A Textual Commentary on the Greek New Testament—Bruce Metzger. This reference work belongs on every pastor’s shelf. Metzger comments on most textual variants and then gives a letter grade for how sure he is of the best reading.
Covenants Made Simple—Jonty Rhodes. The best short introduction to covenant theology, showing the unity of God’s redemptive promises.
Covenant Theology—Peter Golding. An excellent theological and historical treatment of covenant theology, including an extremely helpful discussion of the different views of the Mosaic covenant.
The Case for Covenantal Infant Baptism—Gregg Strawbridge (ed.). A collection of essays covering covenant theology, the relationship between covenant and election, and the covenant basis for infant baptism.
Jesus and Israel: One Covenant or Two?—David Holwerda
Westminster Confession of Faith and Catechisms. The doctrinal standards of Presbyterianism.
Institutes of the Christian Religion—John Calvin. A readable systematic theology from one of the greatest Reformers.
Systematic Theology: An Introduction to Christian Belief—John Frame. A large but readable Reformed work on systematics.
Salvation Belongs to the Lord—John Frame. A shorter work on systematics, ideal for one-on-one or group discipleship.
Systematic Theology—Louis Berkhof. Good concise chapters covering each of the major areas of theology.
Reformed Dogmatics (4 vol)—Herman Bavinck. A longer treatment of systematic theology, but well worth it. Bavinck has several strengths that are not often found in other works on systematics. First, while full of depth and substance, Bavinck is also very lucid and flowing in his writing style. Second, Bavinck does a great job of laying out positions with which he disagrees honestly and in their strongest form (no straw-manning), and he then demonstrates why the Reformed understandings are superior. Third, at four volumes, Bavinck is more comprehensive than most systematic theologies, especially in his treatment of epistemology (the whole first volume).
Apologetics: A Justification of Christian Belief—John Frame. The best apologetic work available. Frame holds a presuppositional epistemology but is willing to use any argument to persuade people of the Christian faith.
Enduring Divine Absence: The Challenge of Modern Atheism—Joseph Minich
The Story of Christianity (Volume 1)—Justo Gonzalez. Excellent chronological treatment of church history, from early church up to the Reformation.
The Story of Christianity (Volume 2)—Justo Gonzalez. Excellent chronological treatment of church history, from the Reformation to the modern day.
Church History in Plain Language—Bruce Shelley. An enjoyable one-volume treatment of church history.
Turning Points: Decisive Moments in the History of Christianity—Mark Noll. Focuses on some of the most important events in church history.
The Unquenchable Flame: Discovering the Heart of the Reformation—Michael Reeves. An excellent short treatment of the Protestant Reformation.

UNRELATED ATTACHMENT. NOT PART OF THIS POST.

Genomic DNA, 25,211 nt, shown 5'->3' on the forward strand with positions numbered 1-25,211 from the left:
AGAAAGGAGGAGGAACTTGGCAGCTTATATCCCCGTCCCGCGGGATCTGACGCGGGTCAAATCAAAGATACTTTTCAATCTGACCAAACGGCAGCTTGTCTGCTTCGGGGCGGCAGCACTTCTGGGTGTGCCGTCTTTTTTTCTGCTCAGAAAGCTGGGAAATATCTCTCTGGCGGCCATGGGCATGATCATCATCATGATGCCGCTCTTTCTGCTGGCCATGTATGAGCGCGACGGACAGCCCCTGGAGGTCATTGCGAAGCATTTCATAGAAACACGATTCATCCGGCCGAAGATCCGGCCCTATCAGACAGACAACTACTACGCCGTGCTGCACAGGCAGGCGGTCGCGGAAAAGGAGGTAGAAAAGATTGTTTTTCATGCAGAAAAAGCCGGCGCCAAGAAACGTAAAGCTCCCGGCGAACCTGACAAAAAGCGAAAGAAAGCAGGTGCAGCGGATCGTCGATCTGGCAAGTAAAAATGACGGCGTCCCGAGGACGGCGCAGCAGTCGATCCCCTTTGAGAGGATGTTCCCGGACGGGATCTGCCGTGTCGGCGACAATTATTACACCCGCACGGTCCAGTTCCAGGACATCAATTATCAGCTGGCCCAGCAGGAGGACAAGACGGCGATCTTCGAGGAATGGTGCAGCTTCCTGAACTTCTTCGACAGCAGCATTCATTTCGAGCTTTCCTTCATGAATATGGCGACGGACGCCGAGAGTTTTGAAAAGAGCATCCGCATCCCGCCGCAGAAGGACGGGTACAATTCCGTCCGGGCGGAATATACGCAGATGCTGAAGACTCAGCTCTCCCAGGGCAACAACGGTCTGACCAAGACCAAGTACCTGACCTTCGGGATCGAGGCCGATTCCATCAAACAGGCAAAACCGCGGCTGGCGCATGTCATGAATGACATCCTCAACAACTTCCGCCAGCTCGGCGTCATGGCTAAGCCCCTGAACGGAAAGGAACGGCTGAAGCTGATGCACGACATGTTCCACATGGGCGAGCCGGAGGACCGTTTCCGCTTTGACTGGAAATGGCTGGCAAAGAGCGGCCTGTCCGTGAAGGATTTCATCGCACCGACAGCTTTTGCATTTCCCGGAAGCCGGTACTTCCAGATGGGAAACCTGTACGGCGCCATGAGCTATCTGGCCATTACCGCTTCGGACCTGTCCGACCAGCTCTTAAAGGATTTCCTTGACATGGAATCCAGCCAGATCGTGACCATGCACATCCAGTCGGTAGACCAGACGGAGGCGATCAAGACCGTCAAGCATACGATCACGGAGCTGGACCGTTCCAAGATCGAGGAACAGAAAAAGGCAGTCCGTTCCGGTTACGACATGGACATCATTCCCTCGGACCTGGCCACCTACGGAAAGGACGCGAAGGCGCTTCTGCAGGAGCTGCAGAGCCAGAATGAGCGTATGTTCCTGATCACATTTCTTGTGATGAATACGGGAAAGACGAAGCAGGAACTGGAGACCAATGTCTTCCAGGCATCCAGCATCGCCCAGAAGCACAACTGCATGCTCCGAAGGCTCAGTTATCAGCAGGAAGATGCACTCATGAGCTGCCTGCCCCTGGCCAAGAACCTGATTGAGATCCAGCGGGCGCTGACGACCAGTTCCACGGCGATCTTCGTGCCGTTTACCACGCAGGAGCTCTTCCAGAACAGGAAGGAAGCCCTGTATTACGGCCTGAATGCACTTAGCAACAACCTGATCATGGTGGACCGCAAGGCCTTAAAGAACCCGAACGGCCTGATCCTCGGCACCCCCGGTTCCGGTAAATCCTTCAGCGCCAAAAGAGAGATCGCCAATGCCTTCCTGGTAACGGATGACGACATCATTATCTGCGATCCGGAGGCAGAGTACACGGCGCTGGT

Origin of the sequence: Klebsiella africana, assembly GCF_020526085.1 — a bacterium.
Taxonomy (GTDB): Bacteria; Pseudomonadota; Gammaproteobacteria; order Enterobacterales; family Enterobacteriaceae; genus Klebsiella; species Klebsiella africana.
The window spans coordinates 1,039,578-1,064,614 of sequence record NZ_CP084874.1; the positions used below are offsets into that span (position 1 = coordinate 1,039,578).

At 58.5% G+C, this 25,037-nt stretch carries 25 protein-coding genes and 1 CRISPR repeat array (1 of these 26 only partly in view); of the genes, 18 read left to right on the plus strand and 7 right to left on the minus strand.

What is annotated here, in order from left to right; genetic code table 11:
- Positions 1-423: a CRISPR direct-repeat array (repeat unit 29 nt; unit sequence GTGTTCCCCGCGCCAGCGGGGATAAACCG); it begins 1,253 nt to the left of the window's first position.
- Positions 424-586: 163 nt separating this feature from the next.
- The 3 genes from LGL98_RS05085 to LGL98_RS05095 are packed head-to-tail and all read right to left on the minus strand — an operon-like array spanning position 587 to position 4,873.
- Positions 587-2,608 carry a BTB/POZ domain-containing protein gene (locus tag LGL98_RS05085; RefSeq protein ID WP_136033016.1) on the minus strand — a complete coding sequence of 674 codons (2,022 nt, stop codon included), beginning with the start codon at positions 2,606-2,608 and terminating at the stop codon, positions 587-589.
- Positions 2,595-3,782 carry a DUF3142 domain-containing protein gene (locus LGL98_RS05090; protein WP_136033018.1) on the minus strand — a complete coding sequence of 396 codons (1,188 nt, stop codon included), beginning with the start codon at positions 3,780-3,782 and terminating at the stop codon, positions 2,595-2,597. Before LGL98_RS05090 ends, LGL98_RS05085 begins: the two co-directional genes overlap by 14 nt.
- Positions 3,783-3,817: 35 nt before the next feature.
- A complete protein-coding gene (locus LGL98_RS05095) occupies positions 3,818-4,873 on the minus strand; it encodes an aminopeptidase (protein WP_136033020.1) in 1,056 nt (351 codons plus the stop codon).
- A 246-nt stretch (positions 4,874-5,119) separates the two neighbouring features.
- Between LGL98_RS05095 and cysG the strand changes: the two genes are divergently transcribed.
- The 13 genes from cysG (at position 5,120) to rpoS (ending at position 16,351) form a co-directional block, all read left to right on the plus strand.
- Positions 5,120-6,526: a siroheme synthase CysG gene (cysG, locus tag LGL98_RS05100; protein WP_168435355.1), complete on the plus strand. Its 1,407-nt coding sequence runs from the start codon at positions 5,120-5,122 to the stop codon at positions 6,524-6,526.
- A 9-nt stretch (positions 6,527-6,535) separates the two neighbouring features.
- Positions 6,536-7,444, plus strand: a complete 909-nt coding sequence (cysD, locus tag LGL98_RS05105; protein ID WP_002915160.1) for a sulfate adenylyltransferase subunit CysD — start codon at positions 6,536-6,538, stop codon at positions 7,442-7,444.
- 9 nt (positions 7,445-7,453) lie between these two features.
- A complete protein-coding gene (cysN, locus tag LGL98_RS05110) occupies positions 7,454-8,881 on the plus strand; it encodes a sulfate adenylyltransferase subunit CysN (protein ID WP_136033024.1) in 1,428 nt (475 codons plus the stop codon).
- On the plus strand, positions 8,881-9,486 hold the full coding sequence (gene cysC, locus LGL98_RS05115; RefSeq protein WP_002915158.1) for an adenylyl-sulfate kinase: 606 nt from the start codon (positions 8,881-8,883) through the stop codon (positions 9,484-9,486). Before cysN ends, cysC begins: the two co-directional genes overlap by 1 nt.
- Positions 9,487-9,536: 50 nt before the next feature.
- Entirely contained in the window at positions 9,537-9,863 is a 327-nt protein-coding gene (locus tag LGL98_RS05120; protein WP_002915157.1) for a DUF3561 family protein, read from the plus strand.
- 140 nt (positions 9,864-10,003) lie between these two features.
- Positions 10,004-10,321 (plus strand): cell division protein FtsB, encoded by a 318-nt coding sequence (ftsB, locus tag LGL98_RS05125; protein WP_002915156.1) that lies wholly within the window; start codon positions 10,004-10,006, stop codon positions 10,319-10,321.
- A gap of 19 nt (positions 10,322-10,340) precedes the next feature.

Documents of the Christian Church—Henry Bettenson (ed.). A collection of important Christian documents throughout history.
The Apostolic Fathers: Greek Texts and English Translations—Michael Holmes
Christianity: The First Three Thousand Years—Diarmaid MacCulloch. This is not written from a believing perspective, so much of his treatment of the New Testament and early church (especially regarding the NT canon) takes unfortunately liberal and unnecessary perspectives. However, for a readable but still comprehensive and substantive account of the church from a wide angle (MacCulloch covers both the Eastern and Western churches, as well as schismatic movements and lesser known churches like those in Ethiopia and Asia) and in an engaging narrative style, this is a one-volume church history that is hard to beat.
Genesis 1-15 (WBC)—Gordon Wenham
Genesis 16-50 (WBC)—Gordon Wenham
Exodus (Apollos)—T. Desmond Alexander
Exodus (NAC)—Douglas Stuart
The Book of Leviticus (NICOT)—Gordon Wenham
Numbers (Tyndale)—Gordon Wenham
The Book of Deuteronomy (NICOT)—Peter Craigie
Joshua: No Falling Words (Focus)—Dale Ralph Davis
Judges: A 12-Week Study (Knowing the Bible study guide)—Miles Van Pelt
A Son to Me: An Exposition of 1 & 2 Samuel—Peter Leithart
1 & 2 Kings (Brazos)—Peter Leithart
Isaiah: An Introduction & Commentary—Alec Motyer
The Book of Jeremiah (NICOT)—J.A. Thompson
The Book of Ezekiel: Chapters 1–24 (NICOT)—Daniel Block
The Book of Ezekiel: Chapters 25–48 (NICOT)—Daniel Block
The Minor Prophets: A Commentary on Hosea, Joel, Amos (Volume 1)—Thomas McComiskey
The Minor Prophets: A Commentary on Obadiah, Jonah, Micah, Nahum, Habakkuk (Volume 2)—Thomas McComiskey
The Books of Nahum, Habakkuk, and Zephaniah (NICOT)—O. Palmer Robertson
Psalms 1–50 (WBC)—Peter Craigie
Psalms (EBC)—Willem VanGemeren
God’s Wisdom in Proverbs—Dan Phillips
The Book of Ruth (NICOT)—Robert Hubbard
Ecclesiastes & the Song of Songs (Apollos)—Daniel Fredericks & Daniel Estes
The Gospel of Matthew (NICNT)—R.T. France
The Gospel of Mark (NIGTC)—R.T. France
Paul’s Letter to the Philippians (NICNT)—Gordon Fee
The Pastoral Epistles (NIGTC)—George Knight